RFID, or Radio Frequency Identification has been a technology that was around for quite a while. Some date the idea of modern RFID technology all the way back to 1970s, when the first patents for active RFID tags were issued by the US Patent Office. Yet serious efforts to utilize RFID in the area of logistics came much later. It is close to 10 years ago that RFID Gen 2 specification was finalized. At the time the logistical and distribution industry looked at RFID as the next frontier, something that will revolutionize the area of logistics and will remove costly human interaction while increasing traceability and providing a truly real-time inventory management. With Intermec and Symbol leading the way, first real in-the-field implementations were developed, and tested in the real world environments. And…
HITTING THE BUMP
… and not much progress happened afterwards for awhile. Surely RFID projects were popping up here and there, and some of them would get a good amount of publicity. Some offshoots of RFID would get real traction, like RFID toll passes on US interstates, and RFID security badges. Some harsh environment projects or those instances where “line of site” barcode scanning was not feasible were also happening from time to time. But those were the exceptions, not the rule. The main promise of RFID tag on every box of cereal and every bottle of milk, so that you don’t have to scan your groceries at the checkout has never really materialized. Even the all hyped “every pallet shipped to Walmart from a vendor must have RFID tag” idea really never came to fruition.
There were multiple reasons for why this technology did not catch on as originally expected. Amongst them was named the fact that RFID relies on the radio waves, and those behave differently when placed on different materials. Tags will have a different optimal “read/write” distance when placed on the metallic surface versus a glass water bottle versus a plastic container. Another issue was that cost of the RFID equipment was quite high at the time. Adding to that a custom software solution to bring RFID integration into ERP would raise that bar even higher. And, of course, probably number one reason for not going the RFID route was the high price of consumables – those pesky RFID tags that were supposed to be placed on every piece of inventory. Especially it was obvious when comparing an RFID label to a regular non-radio label. No matter how you look at it, ROI in many instances was simply not there.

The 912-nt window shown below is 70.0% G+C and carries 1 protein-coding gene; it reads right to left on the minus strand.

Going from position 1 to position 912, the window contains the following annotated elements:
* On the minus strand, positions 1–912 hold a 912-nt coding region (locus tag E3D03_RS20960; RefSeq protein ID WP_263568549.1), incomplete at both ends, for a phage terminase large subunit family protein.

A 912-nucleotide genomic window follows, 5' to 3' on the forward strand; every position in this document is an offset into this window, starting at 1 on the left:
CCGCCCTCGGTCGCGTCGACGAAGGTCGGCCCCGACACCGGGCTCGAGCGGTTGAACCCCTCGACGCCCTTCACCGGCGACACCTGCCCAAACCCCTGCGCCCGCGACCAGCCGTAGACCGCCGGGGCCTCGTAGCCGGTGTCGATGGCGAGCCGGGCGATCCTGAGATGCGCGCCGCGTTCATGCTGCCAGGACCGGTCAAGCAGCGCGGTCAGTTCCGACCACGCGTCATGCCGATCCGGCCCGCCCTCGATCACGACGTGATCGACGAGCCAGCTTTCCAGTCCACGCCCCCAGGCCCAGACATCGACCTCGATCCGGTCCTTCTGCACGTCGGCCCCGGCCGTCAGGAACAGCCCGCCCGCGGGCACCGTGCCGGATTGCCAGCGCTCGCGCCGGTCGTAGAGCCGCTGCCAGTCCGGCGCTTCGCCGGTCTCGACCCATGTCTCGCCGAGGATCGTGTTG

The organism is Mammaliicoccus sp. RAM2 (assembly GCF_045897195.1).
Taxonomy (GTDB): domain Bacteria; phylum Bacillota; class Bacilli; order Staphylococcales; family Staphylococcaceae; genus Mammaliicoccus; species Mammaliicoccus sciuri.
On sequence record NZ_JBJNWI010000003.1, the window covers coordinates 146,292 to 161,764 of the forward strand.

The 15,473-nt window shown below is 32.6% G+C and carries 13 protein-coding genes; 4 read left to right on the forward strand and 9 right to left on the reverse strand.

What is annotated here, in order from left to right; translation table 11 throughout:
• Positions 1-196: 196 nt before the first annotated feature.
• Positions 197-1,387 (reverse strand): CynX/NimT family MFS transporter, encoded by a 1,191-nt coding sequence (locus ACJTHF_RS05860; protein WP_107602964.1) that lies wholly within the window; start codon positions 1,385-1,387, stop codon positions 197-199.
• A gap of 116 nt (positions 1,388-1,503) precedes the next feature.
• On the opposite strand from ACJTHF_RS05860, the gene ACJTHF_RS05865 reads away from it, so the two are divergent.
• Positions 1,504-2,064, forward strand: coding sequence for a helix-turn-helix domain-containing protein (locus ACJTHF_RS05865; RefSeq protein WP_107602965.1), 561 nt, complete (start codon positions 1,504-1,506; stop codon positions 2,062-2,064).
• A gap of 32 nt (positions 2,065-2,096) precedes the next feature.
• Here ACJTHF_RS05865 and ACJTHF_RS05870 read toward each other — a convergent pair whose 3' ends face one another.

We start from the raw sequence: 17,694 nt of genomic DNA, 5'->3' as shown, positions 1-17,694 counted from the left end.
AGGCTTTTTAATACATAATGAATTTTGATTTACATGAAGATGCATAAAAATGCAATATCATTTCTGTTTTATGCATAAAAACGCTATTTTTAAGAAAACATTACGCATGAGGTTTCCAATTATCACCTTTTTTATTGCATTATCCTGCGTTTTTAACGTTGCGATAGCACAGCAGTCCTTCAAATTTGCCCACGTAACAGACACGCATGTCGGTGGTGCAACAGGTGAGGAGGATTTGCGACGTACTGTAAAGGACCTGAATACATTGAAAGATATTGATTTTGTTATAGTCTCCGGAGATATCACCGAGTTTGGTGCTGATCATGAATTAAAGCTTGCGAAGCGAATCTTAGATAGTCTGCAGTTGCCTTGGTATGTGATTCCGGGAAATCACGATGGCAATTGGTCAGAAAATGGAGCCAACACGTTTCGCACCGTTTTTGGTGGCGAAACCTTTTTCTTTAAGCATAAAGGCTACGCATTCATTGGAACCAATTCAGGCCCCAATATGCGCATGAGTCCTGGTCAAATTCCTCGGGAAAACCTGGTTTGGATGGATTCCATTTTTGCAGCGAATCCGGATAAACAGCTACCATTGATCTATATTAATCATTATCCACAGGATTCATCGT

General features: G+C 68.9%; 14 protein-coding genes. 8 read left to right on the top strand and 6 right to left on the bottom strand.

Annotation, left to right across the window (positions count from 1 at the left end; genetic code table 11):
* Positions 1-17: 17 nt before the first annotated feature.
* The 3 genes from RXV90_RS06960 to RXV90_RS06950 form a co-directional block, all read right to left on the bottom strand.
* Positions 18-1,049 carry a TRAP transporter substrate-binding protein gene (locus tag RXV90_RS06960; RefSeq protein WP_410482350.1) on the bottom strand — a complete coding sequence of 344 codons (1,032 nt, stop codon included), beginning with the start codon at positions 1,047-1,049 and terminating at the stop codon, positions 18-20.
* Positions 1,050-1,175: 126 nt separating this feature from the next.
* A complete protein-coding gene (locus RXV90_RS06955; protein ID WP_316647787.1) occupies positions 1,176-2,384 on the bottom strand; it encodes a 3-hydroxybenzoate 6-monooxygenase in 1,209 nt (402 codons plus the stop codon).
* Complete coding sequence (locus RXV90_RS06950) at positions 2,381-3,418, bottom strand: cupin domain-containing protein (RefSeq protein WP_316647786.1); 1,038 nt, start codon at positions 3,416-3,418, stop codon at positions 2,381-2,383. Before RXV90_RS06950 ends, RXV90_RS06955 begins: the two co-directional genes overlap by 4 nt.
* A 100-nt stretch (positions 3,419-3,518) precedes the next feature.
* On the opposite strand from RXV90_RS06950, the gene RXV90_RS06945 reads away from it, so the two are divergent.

NOW VS THEN
Ten years later, and it looks like things are finally picking up. RFID hardware is much cheaper now, and RFID tags are slowly becoming more affordable. This is probably due to the fact that RFID in its many forms is becoming more and more visible in a consumer space (Apple Pay, anyone?). Yes, this is not a logistical, industry grade RFID application we were all waiting for a decade, but it is definitely moving in the right direction.
As a side little note, RFID industry has seen a few consolidations, with Symbol becoming Motorola and eventually being acquired by Zebra, and Intermec becoming Honeywell. So, with the exception of Zebra, who at the time was only doing RFID printers, none of the original big players in RFID sandbox are the same. Nevertheless, there are plenty of RFID players around. And now, that this mostly dormant area of technology is becoming active again, those players are ready with their products for another attempt.
Finally, many businesses now look at this trend, and they dust off their old ideas and plans for total automation of their warehouses and true real-time inventory. After all, on average it takes ten times longer to do physical inventory with Barcode handhelds versus handheld RFID scanners. And that’s not even counting those implementations when RFID scanners mounted in the ceilings do a physical count of the entire warehouse space instantaneously, and can be programmed to run every hour if needed.